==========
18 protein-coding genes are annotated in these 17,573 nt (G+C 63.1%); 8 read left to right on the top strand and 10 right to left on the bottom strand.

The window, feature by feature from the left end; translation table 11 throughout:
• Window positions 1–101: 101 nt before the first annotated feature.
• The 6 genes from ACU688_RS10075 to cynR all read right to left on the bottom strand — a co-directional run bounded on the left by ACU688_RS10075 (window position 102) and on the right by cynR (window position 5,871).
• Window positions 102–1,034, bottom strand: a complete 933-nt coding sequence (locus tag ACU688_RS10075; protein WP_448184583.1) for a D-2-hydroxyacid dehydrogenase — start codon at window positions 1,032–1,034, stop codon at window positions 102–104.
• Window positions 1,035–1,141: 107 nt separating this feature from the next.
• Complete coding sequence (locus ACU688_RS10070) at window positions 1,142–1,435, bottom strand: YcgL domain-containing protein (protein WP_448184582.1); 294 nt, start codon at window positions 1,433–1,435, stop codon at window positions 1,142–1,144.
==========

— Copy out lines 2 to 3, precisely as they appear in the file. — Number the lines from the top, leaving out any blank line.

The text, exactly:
The window, feature by feature from the left end; translation table 11 throughout:
• Window positions 1–101: 101 nt before the first annotated feature.